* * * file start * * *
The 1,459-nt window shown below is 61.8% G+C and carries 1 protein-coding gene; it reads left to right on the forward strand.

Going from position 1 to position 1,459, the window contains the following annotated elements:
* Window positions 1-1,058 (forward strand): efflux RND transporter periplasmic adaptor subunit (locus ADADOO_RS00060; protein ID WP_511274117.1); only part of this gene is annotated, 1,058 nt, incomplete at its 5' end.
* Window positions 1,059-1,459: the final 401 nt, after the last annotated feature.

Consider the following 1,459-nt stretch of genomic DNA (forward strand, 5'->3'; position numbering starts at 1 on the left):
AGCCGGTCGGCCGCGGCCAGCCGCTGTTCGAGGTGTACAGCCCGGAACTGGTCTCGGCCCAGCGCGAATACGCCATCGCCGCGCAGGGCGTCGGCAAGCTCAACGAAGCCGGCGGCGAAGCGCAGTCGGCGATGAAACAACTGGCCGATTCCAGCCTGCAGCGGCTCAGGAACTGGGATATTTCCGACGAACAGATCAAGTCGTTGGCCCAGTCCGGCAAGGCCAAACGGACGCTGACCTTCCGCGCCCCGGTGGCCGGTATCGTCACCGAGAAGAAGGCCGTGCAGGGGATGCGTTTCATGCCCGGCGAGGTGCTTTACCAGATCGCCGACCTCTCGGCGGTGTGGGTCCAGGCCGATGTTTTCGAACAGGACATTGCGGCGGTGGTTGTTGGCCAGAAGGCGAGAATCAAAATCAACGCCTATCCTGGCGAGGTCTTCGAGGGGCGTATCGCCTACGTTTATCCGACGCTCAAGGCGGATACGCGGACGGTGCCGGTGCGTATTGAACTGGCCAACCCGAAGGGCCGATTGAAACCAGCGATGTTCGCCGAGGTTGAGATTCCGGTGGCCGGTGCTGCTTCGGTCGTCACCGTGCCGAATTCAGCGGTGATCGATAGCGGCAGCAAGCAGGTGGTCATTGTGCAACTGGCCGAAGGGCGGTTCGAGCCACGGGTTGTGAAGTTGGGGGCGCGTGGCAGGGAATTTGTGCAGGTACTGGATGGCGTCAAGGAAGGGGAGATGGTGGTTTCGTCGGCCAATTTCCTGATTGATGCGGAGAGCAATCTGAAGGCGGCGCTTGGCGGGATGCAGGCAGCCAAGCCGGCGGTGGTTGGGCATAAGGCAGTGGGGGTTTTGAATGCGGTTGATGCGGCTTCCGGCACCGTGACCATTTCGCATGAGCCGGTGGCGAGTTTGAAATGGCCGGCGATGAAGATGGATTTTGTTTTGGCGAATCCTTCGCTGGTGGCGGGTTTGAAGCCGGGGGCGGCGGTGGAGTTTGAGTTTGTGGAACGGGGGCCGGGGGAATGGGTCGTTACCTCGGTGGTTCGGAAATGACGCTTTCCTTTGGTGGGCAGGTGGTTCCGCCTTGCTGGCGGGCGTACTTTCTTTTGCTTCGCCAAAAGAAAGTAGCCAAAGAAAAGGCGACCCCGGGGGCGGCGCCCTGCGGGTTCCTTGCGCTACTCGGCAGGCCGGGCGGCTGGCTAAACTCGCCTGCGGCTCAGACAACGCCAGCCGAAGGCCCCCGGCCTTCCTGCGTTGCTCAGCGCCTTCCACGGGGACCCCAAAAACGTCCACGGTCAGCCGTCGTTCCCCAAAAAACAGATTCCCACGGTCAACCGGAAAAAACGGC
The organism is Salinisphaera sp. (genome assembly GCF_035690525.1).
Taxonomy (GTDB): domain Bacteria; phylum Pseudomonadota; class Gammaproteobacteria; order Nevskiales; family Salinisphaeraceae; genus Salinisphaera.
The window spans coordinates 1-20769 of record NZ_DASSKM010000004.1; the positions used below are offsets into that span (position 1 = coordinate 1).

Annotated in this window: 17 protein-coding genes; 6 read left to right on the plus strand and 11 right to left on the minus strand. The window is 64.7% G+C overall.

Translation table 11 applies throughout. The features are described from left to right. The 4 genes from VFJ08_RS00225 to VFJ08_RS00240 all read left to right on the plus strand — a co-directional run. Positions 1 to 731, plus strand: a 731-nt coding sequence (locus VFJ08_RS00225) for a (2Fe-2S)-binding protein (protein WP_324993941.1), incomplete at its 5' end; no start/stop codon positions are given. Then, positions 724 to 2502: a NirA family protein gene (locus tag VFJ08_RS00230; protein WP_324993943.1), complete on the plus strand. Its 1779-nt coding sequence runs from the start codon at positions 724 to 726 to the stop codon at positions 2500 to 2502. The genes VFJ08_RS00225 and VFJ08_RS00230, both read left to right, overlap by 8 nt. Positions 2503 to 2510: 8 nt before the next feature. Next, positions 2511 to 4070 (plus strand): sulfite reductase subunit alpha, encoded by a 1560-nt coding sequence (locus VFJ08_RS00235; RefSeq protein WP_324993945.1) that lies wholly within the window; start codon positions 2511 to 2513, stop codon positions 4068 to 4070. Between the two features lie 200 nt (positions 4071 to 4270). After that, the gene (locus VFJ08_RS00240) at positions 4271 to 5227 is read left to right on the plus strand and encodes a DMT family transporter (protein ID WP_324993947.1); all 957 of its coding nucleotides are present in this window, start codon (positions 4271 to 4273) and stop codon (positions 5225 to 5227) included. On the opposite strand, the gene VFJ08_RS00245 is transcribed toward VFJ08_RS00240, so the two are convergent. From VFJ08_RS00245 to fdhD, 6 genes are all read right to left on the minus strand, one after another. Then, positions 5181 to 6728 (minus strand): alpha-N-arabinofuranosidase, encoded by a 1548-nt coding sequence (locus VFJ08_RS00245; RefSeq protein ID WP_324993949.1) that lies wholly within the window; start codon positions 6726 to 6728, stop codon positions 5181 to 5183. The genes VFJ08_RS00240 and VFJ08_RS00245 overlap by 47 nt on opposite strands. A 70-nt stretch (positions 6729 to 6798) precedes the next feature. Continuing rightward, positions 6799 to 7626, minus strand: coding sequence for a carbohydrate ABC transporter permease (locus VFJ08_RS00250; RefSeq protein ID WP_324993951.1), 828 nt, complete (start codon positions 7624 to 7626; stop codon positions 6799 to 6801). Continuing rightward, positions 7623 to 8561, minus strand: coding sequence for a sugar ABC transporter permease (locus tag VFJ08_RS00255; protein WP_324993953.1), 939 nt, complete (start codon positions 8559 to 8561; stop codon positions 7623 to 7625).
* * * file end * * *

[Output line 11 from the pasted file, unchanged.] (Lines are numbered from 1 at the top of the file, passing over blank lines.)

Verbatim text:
Translation table 11 applies throughout. The features are described from left to right. The 4 genes from VFJ08_RS00225 to VFJ08_RS00240 all read left to right on the plus strand — a co-directional run. Positions 1 to 731, plus strand: a 731-nt coding sequence (locus VFJ08_RS00225) for a (2Fe-2S)-binding protein (protein WP_324993941.1), incomplete at its 5' end; no start/stop codon positions are given. Then, positions 724 to 2502: a NirA family protein gene (locus tag VFJ08_RS00230; protein WP_324993943.1), complete on the plus strand. Its 1779-nt coding sequence runs from the start codon at positions 724 to 726 to the stop codon at positions 2500 to 2502. The genes VFJ08_RS00225 and VFJ08_RS00230, both read left to right, overlap by 8 nt. Positions 2503 to 2510: 8 nt before the next feature. Next, positions 2511 to 4070 (plus strand): sulfite reductase subunit alpha, encoded by a 1560-nt coding sequence (locus VFJ08_RS00235; RefSeq protein WP_324993945.1) that lies wholly within the window; start codon positions 2511 to 2513, stop codon positions 4068 to 4070. Between the two features lie 200 nt (positions 4071 to 4270). After that, the gene (locus VFJ08_RS00240) at positions 4271 to 5227 is read left to right on the plus strand and encodes a DMT family transporter (protein ID WP_324993947.1); all 957 of its coding nucleotides are present in this window, start codon (positions 4271 to 4273) and stop codon (positions 5225 to 5227) included. On the opposite strand, the gene VFJ08_RS00245 is transcribed toward VFJ08_RS00240, so the two are convergent. From VFJ08_RS00245 to fdhD, 6 genes are all read right to left on the minus strand, one after another. Then, positions 5181 to 6728 (minus strand): alpha-N-arabinofuranosidase, encoded by a 1548-nt coding sequence (locus VFJ08_RS00245; RefSeq protein ID WP_324993949.1) that lies wholly within the window; start codon positions 6726 to 6728, stop codon positions 5181 to 5183. The genes VFJ08_RS00240 and VFJ08_RS00245 overlap by 47 nt on opposite strands. A 70-nt stretch (positions 6729 to 6798) precedes the next feature. Continuing rightward, positions 6799 to 7626, minus strand: coding sequence for a carbohydrate ABC transporter permease (locus VFJ08_RS00250; RefSeq protein ID WP_324993951.1), 828 nt, complete (start codon positions 7624 to 7626; stop codon positions 6799 to 6801). Continuing rightward, positions 7623 to 8561, minus strand: coding sequence for a sugar ABC transporter permease (locus tag VFJ08_RS00255; protein WP_324993953.1), 939 nt, complete (start codon positions 8559 to 8561; stop codon positions 7623 to 7625).